- Statistics: The Starting Gravity was within style though the Finishing Gravity of the initial fermentation was 1 point too high whilst the alcohol content remained within the guidelines.
I am a member of the State College Homebrew Club and back in February we had a brew day where we produced two beers to be split between members and fermented with different yeast strains.
I took a carboy fill of the Belgian Dubbel and Kolsch then fermented each with the yeast mentioned previously in the ingredients lists. Once fermentation was complete I then split each 5 gallon batch in half and added Brett to half of each as follows:
- Belgian Dubbel – Brett Dex. This was isolated by a fellow homebrewer from a bottle of Jolly Pumpkin out of Dexter, Michigan. It is similar to WLP650 Brettanomyces bruxellensis which is described as:
Medium intensity Brett character. Classic strain used in secondary fermentation for Belgian style beers and lambics. One Trappist brewery uses this strain in secondary fermentation and bottling to produce their characteristic flavor.
- Kolsch – Brett Trois. White Labs name this strain as WLP644 Saccharomyces “bruxellensis” Trois and describe it as follows:
This Belgian strain, used traditionally for 100% Brettanomyces fermentations, produces a slightly tart beer with delicate characteristics of mango and pineapple.
Both beers were started at 75 degrees F for 2-3 weeks and after time large bubbles started to form. Due to limited space in my temperature controlled freezer they had to be moved in order to make way for other beers being brewed so were brought upstairs into the lounge and placed in an insulated fermentation bag near the fireplace to keep them around 68 degrees F for the remainder of the 8 weeks.
Towards the end of this period an oily film was visible on the top of the Belgian Dubbel which apparently can happen but no pellicle formed on either.
According to the style guidelines a Brett Beer should have the following characteristics:
- Appearance: Variable by base style, but often pale. Clarity can be variable; some haze is not a fault.
- Aroma: Variable by base style. Young Brett-fermented beers will possess more fruity notes (e.g., tropical fruit, stone fruit, or citrus), but this is variable by the strain(s) of Brett used. If the beer is fermented with a brewer’s yeast in addition to Brett, some of the character of the primary yeast should remain. Beers fermented with a more phenolic brewer’s yeast (such as certain Belgian strains) will tend to result in a funkier (wet hay, farmyard, horse blanket) profile after Brett is finished than those with a cleaner primary strain. A faint sourness is acceptable but not required, and should not be a prominent character.
- Flavor: Variable by base style. Beers fermented with both brewer’s yeast and Brett are often as funky as Orval, especially if based on a Belgian style like saison. Light sourness is acceptable (prominent acidity is a fault), but not required; the beer may be lightly tart, but should not be truly sour. Fruitier when young, gaining more funk as it ages, but depends on the strain. May have light acetic acid but not at an objectionable level. Should not have lactic acid (Brett is incapable of producing it). Malt flavors are often less prominent than in the base style. Often dry, crisp finish due to high attenuation.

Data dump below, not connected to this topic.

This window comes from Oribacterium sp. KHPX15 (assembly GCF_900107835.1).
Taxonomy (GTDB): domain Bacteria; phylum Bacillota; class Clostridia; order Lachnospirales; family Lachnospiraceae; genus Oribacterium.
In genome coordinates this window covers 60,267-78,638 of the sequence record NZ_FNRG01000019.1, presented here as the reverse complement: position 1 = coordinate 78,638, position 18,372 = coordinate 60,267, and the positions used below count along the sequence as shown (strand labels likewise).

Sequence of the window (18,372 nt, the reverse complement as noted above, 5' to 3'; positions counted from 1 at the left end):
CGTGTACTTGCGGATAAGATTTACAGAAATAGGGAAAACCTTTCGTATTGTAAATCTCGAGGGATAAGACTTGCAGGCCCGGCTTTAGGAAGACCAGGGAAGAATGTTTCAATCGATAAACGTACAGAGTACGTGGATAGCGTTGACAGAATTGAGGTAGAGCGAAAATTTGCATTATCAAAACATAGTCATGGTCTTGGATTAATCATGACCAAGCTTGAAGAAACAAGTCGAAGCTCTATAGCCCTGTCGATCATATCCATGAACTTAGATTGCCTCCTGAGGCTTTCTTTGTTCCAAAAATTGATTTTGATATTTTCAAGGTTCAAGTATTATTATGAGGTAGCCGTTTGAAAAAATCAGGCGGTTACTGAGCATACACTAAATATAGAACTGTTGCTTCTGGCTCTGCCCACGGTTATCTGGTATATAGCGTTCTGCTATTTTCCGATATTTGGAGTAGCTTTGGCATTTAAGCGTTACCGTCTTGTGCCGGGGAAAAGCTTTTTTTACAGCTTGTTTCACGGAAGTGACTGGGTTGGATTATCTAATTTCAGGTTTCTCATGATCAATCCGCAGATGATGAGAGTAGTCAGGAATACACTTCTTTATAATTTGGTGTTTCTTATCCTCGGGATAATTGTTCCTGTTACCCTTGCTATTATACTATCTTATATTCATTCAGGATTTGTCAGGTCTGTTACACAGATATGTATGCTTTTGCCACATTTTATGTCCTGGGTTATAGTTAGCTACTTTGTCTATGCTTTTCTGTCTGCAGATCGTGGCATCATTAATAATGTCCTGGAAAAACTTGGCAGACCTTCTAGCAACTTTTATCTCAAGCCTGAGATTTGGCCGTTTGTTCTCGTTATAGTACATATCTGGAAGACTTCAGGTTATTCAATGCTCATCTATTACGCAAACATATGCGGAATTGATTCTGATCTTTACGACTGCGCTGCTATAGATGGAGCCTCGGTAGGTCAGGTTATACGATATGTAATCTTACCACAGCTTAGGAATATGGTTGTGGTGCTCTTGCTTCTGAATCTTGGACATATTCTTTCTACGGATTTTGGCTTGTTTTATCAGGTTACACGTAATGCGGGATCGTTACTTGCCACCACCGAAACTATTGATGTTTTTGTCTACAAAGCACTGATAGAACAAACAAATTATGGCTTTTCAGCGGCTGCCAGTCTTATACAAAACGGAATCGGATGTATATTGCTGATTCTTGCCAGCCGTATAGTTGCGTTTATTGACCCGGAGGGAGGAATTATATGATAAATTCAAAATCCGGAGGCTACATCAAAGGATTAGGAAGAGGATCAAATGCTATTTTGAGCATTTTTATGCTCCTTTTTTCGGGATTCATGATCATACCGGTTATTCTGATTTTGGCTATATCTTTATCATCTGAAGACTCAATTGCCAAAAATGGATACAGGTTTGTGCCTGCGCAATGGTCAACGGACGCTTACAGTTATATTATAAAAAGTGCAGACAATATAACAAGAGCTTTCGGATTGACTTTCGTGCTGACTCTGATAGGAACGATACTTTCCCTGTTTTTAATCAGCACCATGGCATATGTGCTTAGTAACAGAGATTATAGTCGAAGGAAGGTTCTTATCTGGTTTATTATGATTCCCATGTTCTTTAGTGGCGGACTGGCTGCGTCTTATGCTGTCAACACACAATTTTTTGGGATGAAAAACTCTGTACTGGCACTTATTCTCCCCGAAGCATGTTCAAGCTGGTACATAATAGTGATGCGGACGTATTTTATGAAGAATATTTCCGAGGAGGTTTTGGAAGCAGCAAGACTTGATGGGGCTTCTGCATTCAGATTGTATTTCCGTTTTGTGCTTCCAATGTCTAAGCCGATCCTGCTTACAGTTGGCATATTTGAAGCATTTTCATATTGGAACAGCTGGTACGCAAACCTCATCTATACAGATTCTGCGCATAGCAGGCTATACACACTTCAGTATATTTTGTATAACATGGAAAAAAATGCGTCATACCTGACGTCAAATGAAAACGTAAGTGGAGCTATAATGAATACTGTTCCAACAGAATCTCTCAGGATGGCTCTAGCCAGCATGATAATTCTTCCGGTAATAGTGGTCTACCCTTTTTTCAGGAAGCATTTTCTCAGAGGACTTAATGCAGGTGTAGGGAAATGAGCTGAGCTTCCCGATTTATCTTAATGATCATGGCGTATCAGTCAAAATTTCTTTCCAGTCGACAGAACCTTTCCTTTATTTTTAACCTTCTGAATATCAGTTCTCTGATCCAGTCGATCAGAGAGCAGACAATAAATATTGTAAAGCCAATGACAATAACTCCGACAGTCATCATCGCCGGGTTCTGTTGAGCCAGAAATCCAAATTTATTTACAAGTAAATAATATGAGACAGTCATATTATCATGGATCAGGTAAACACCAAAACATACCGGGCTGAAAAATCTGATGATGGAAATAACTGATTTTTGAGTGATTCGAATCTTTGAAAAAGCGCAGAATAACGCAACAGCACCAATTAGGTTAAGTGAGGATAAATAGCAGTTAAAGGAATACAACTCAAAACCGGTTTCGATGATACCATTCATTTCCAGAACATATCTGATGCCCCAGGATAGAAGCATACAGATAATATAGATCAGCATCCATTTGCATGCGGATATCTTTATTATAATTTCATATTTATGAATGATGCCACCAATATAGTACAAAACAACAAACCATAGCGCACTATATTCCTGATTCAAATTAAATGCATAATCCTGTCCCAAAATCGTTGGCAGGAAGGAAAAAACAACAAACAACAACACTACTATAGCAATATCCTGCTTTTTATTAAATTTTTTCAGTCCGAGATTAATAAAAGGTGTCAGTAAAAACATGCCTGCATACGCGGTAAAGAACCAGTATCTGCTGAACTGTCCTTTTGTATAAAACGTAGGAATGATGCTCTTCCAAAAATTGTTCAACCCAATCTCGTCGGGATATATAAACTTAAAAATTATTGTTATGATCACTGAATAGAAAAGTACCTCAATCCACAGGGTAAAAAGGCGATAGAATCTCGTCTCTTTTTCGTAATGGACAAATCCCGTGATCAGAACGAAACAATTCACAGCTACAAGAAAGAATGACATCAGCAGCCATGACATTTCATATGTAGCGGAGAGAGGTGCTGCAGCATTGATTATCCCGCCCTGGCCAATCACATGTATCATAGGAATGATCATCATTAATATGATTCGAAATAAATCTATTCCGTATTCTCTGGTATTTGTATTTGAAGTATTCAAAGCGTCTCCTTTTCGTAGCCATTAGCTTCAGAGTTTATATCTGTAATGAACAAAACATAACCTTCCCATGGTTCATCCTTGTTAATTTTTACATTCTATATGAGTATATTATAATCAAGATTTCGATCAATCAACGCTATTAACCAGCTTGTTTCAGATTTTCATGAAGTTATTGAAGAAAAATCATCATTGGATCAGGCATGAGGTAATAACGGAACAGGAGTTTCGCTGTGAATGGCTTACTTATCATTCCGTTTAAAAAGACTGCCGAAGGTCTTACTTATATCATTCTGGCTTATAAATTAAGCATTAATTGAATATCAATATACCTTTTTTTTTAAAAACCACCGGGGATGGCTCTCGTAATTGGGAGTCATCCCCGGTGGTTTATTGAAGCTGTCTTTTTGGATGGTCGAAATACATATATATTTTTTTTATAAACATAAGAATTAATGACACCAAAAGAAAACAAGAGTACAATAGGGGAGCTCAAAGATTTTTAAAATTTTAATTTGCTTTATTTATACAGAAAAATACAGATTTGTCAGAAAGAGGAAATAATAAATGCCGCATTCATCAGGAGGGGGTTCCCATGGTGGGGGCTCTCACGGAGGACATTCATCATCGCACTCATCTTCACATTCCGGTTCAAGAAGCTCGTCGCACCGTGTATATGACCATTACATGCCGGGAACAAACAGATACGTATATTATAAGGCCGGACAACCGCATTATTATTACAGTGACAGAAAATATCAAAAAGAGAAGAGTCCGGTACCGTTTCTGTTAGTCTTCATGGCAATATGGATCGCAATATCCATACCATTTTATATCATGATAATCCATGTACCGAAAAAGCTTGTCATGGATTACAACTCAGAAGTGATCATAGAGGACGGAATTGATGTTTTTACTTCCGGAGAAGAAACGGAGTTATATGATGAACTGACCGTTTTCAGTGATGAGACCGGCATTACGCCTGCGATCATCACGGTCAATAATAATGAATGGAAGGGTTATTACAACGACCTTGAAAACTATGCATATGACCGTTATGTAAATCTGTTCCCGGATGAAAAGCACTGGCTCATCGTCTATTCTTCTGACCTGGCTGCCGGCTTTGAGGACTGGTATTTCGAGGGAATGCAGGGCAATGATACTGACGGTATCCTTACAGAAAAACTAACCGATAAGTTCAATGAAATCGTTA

- Mouth-feel: Variable by base style. Generally a light body, lighter than what might be expected from the base style. Judge’s discretion if the thinness of the body detracts from the overall impression. Generally moderate to high carbonation, which can often seem bright and crisp on the tongue. Head retention is variable, but is often poor in longer-aged examples.
- Overall: An interesting and refreshing variation on the base style, often drier and fruitier than expected, with at most a light acidity.
How did my batches of Brett Beers turn out?
This was my first attempt at sour beers and through good fortune rather than good planning I pitched the right Brett strain into the most appropriate beer as the Brett Dex would have totally dominated the Kolsch and the Brett Trois would have been undetectable in the Belgian Dubbel.
Here are the actual vital statistics for the Belgian Dubbel:
- OG: 1.065
- FG: 1.004 (1.008 pre-Brett)
- ABV: 8.0%
and for the Kolsch:
- OG: 1.048
- FG: 1.006 (1.012 pre-Brett)
- ABV: 5.5%
With both beers the additional attenuation from the Brett strains took the Final Gravities (FG) lower than the style guidelines as you would expect (to avoid bottle bombs) and hence pushed the alcohol content for both above the range for the styles.
The tasting notes are as follows:
Belgian Dubbel – Hazy dark amber in color with a cream head. A sour and Belgian yeast aroma. Belgian Dubbel flavor with dominant Brett. Moderate carbonation with a medium body and sour after-taste.
Kolsch – Golden and slightly hazy in color with a thin white head. A fruity aroma. Flavor is toffee and malty with a little touch of sourness. Moderate carbonation with a medium body and slight sour after-taste.
My initial aim with the Belgian Dubbel was to get something similar to how Orval has that extra Brett dimension, the result achieved was closer to a 100% Brett beer in flavor. The Kolsch has very little Brett character so it will be interesting to see how these beers develop and change over time.
In my next article in this series I will be examining Brewing an American Pale Ale which is in the ‘Pale American Ale’ category so please check back for that article to be published.
Comments or questions? If you have any comments or questions on this article please do not hesitate to leave them below.